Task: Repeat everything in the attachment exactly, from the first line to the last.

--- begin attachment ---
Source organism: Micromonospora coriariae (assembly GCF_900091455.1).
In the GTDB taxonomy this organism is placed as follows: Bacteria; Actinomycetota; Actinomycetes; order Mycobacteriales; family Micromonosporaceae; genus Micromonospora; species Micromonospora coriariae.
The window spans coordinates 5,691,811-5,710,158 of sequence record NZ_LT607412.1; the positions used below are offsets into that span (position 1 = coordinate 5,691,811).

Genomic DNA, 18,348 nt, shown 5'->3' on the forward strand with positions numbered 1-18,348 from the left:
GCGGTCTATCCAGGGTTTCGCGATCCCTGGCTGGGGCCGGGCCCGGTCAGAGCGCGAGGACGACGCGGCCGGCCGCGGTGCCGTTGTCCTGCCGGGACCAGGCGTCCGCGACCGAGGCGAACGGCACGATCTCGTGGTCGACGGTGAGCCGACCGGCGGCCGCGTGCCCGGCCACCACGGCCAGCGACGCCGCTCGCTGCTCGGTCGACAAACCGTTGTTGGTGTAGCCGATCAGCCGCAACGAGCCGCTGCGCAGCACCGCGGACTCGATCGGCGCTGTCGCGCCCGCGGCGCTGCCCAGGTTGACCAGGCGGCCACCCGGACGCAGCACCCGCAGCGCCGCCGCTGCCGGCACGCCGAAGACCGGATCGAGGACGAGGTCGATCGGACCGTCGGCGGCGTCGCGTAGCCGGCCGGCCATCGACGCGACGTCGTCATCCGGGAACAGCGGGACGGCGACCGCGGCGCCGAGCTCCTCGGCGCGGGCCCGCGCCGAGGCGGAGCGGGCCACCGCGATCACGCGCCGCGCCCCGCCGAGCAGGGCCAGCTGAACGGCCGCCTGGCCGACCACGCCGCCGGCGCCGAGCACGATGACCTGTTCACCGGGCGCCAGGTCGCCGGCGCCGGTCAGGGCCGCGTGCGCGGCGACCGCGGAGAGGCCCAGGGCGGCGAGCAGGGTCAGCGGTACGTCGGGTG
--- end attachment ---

Source organism: Micromonospora coriariae (assembly GCF_900091455.1).
In the GTDB taxonomy this organism is placed as follows: Bacteria; Actinomycetota; Actinomycetes; order Mycobacteriales; family Micromonosporaceae; genus Micromonospora; species Micromonospora coriariae.
The window spans coordinates 5,691,811-5,710,158 of sequence record NZ_LT607412.1; the positions used below are offsets into that span (position 1 = coordinate 5,691,811).

Genomic DNA, 18,348 nt, shown 5'->3' on the forward strand with positions numbered 1-18,348 from the left:
GCGGTCTATCCAGGGTTTCGCGATCCCTGGCTGGGGCCGGGCCCGGTCAGAGCGCGAGGACGACGCGGCCGGCCGCGGTGCCGTTGTCCTGCCGGGACCAGGCGTCCGCGACCGAGGCGAACGGCACGATCTCGTGGTCGACGGTGAGCCGACCGGCGGCCGCGTGCCCGGCCACCACGGCCAGCGACGCCGCTCGCTGCTCGGTCGACAAACCGTTGTTGGTGTAGCCGATCAGCCGCAACGAGCCGCTGCGCAGCACCGCGGACTCGATCGGCGCTGTCGCGCCCGCGGCGCTGCCCAGGTTGACCAGGCGGCCACCCGGACGCAGCACCCGCAGCGCCGCCGCTGCCGGCACGCCGAAGACCGGATCGAGGACGAGGTCGATCGGACCGTCGGCGGCGTCGCGTAGCCGGCCGGCCATCGACGCGACGTCGTCATCCGGGAACAGCGGGACGGCGACCGCGGCGCCGAGCTCCTCGGCGCGGGCCCGCGCCGAGGCGGAGCGGGCCACCGCGATCACGCGCCGCGCCCCGCCGAGCAGGGCCAGCTGAACGGCCGCCTGGCCGACCACGCCGCCGGCGCCGAGCACGATGACCTGTTCACCGGGCGCCAGGTCGCCGGCGCCGGTCAGGGCCGCGTGCGCGGCGACCGCGGAGAGGCCCAGGGCGGCGAGCAGGGTCAGCGGTACGTCGGGTG